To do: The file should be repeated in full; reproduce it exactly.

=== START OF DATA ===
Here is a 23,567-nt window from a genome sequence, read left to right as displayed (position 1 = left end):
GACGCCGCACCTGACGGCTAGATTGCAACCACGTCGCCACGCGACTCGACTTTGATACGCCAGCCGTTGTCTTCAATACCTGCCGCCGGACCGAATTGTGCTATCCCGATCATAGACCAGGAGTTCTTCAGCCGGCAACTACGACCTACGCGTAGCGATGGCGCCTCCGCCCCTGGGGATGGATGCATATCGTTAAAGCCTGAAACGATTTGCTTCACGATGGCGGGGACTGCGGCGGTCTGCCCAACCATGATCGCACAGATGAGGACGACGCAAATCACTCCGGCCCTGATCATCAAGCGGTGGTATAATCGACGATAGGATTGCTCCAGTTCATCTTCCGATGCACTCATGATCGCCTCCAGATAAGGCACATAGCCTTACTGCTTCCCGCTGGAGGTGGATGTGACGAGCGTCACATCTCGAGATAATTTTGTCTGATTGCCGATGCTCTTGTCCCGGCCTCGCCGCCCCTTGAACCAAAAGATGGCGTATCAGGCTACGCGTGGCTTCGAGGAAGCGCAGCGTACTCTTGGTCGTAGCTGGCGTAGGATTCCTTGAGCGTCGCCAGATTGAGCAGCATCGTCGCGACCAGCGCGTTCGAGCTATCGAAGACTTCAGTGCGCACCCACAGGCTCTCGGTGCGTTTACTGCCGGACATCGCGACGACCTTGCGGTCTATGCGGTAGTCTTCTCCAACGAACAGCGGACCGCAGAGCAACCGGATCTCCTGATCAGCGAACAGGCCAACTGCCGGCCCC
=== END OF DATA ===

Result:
Here is a 23,567-nt window from a genome sequence, read left to right as displayed (position 1 = left end):
GACGCCGCACCTGACGGCTAGATTGCAACCACGTCGCCACGCGACTCGACTTTGATACGCCAGCCGTTGTCTTCAATACCTGCCGCCGGACCGAATTGTGCTATCCCGATCATAGACCAGGAGTTCTTCAGCCGGCAACTACGACCTACGCGTAGCGATGGCGCCTCCGCCCCTGGGGATGGATGCATATCGTTAAAGCCTGAAACGATTTGCTTCACGATGGCGGGGACTGCGGCGGTCTGCCCAACCATGATCGCACAGATGAGGACGACGCAAATCACTCCGGCCCTGATCATCAAGCGGTGGTATAATCGACGATAGGATTGCTCCAGTTCATCTTCCGATGCACTCATGATCGCCTCCAGATAAGGCACATAGCCTTACTGCTTCCCGCTGGAGGTGGATGTGACGAGCGTCACATCTCGAGATAATTTTGTCTGATTGCCGATGCTCTTGTCCCGGCCTCGCCGCCCCTTGAACCAAAAGATGGCGTATCAGGCTACGCGTGGCTTCGAGGAAGCGCAGCGTACTCTTGGTCGTAGCTGGCGTAGGATTCCTTGAGCGTCGCCAGATTGAGCAGCATCGTCGCGACCAGCGCGTTCGAGCTATCGAAGACTTCAGTGCGCACCCACAGGCTCTCGGTGCGTTTACTGCCGGACATCGCGACGACCTTGCGGTCTATGCGGTAGTCTTCTCCAACGAACAGCGGACCGCAGAGCAACCGGATCTCCTGATCAGCGAACAGGCCAACTGCCGGCCCC